A santoku knife is a more versatile version of a cook’s knife, with a thinner blade that allows for finer slicing and mincing. Some chefs swear by the santoku, claiming it has better balance. In general, a cook’s knife is going to be better for larger, heavier chopping and cutting while a santoku blade is best used for thinner chopping and cutting tasks. The “granton” or scalloped blade on a santoku knife makes the blade less sticky when cutting very thin slices, allowing them to peel off the blade more easily.
What does high carbon mean?
High carbon stainless steel, interestingly enough, has a higher carbon content than most other types of stainless steel. This type of steel is used in professional cutlery because it allows the manufacturer to “temper” the blade. Tempering is a heating and cooling process during forging that tapers the blade without making it brittle. Higher carbon steel is more tolerant of this process.
What is a bird’s beak paring knife?
“Bird’s beak” refers to the downward slant at the tip of the spine of the blade on a paring knife. This type of paring knife makes it easy to peel and cut round objects like fruits and vegetables, and is most often used for garnishes in commercial kitchens.
Is a serrated slicer knife better than a straight edge?
The short answer is that it depends. Serrated edges stay sharp longer but are also more difficult to sharpen. If you’re looking for a good, durable knife that doesn’t slice very thin, then a serrated edge slicer is a good bet. Straight edge slicers are perfect for making paper-thin cuts on a consistent basis, like on a big hunk of roast beef. They dull more quickly and are maybe a little less durable, but when you need thin, straight is the answer.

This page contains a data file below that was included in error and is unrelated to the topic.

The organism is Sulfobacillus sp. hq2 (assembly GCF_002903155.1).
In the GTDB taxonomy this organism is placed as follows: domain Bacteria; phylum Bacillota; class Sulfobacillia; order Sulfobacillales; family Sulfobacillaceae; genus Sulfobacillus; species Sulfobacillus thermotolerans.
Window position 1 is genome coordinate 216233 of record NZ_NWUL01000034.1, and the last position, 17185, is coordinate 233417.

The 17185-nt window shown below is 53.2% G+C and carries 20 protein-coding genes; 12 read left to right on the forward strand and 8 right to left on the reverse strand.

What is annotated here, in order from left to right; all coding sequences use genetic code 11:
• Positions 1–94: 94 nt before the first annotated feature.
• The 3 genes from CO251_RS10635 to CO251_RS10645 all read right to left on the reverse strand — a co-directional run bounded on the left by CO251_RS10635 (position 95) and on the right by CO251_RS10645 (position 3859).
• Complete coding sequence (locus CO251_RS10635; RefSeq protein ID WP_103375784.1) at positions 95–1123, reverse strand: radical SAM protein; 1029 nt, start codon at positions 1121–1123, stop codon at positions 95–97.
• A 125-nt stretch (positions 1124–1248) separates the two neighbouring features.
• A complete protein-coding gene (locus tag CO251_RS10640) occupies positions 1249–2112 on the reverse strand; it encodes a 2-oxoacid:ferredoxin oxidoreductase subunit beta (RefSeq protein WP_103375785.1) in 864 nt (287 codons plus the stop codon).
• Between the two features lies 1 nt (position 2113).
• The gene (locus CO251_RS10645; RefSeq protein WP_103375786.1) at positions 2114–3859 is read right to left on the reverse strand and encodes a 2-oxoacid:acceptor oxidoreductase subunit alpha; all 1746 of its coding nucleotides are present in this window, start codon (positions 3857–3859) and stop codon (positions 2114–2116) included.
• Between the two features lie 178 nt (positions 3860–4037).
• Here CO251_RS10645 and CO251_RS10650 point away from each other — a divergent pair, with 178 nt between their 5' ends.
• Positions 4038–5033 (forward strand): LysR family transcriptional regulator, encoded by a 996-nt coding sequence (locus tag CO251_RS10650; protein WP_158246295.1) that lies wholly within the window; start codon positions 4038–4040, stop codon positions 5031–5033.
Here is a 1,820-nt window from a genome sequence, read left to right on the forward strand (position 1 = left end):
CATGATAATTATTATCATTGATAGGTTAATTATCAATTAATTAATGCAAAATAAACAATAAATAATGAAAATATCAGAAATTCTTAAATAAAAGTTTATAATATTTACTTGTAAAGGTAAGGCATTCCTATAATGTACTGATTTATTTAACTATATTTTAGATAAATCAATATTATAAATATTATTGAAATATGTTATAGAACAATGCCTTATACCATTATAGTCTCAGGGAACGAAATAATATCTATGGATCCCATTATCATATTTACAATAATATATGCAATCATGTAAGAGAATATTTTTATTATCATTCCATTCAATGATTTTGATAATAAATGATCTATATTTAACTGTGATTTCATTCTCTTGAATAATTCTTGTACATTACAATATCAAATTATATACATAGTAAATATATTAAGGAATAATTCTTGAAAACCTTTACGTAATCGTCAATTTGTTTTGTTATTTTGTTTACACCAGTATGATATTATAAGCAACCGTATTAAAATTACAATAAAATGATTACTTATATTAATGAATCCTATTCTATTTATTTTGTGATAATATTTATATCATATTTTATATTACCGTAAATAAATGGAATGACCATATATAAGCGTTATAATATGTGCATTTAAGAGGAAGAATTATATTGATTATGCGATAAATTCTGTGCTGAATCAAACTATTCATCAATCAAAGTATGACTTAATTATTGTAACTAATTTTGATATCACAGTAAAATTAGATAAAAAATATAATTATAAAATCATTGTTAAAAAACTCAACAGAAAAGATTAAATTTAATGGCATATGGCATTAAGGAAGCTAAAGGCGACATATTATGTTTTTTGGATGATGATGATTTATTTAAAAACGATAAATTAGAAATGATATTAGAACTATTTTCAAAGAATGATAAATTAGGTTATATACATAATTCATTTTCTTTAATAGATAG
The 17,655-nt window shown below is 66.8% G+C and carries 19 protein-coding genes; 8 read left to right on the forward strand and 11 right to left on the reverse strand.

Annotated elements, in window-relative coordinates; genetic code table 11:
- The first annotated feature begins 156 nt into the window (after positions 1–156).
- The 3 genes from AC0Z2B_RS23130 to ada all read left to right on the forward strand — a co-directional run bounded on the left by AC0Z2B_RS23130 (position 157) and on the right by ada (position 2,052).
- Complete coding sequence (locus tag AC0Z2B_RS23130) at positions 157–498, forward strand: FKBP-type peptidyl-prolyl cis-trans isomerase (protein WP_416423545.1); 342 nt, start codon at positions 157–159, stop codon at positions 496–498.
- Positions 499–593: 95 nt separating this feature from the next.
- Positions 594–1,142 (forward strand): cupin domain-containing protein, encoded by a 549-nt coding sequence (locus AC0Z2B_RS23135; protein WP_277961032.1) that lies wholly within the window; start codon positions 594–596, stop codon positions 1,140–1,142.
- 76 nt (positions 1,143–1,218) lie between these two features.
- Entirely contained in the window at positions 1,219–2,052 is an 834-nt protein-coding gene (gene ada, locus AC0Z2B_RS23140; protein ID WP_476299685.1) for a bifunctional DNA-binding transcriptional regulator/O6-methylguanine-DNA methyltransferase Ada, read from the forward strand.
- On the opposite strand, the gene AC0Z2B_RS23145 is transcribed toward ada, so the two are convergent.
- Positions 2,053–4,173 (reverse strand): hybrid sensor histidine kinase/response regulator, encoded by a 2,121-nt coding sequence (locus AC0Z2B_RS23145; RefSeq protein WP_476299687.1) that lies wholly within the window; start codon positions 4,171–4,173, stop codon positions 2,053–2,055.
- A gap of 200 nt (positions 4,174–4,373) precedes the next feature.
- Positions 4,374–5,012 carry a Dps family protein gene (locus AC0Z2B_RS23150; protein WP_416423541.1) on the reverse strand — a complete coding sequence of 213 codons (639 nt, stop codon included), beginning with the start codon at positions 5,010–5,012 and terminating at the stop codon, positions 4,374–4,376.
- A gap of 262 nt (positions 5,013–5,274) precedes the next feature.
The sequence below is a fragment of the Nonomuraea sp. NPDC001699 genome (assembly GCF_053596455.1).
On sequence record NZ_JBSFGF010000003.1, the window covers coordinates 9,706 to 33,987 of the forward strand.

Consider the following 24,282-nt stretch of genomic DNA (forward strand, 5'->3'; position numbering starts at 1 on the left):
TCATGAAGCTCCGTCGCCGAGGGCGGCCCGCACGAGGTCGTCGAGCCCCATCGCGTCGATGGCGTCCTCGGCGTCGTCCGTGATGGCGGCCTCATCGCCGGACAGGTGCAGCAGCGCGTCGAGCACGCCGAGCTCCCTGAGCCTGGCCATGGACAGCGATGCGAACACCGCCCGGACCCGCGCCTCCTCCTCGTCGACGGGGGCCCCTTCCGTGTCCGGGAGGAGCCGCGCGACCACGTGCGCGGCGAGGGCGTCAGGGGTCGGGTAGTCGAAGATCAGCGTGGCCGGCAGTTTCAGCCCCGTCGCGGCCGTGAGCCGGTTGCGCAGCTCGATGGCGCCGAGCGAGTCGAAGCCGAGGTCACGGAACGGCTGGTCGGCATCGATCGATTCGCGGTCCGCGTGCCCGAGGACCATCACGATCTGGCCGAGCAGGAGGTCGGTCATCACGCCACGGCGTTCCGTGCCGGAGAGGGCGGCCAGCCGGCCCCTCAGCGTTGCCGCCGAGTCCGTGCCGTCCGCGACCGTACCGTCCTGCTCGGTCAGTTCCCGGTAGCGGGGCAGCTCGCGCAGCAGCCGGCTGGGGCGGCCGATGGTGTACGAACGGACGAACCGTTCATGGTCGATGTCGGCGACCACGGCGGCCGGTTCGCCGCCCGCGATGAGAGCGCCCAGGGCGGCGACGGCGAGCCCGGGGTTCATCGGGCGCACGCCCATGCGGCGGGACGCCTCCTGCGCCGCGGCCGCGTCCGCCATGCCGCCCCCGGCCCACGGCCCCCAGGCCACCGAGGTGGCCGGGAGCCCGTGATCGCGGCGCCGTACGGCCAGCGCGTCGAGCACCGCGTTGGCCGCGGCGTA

Why would I want an offset bread knife?
The offset handle on a bread knife means you don’t whack your knuckles on the counter every time you slice a piece of bread. It’s a very nice feature if you’re cutting a lot of bread in a hurry.
How often should I sharpen my knives?
To maintain a perfect cutting edge, use a manual sharpener daily to remove burrs and restore a sharper edge. Over time, however, the blade angle will need to be reset periodically, something an electric knife sharpener is far more effective at accomplishing. As the blade wears down from daily use and daily sharpening, the angle gets larger, which makes it harder to get an edge out of a cursory daily sharpening. A two or three stage electric sharpener restores this blade angle by regrinding the blade. It depends on how much you use your cutlery, but in general the angle should be reset about once a month.
Is a diamond coated grinder better for sharpening?
In a word: yes. A diamond coated grinder shaves away steel at a much cooler temperature than a normal grinder. This is important because heat will “detemper” the steel of a knife blade, making it more brittle and more prone to nicking and dulling.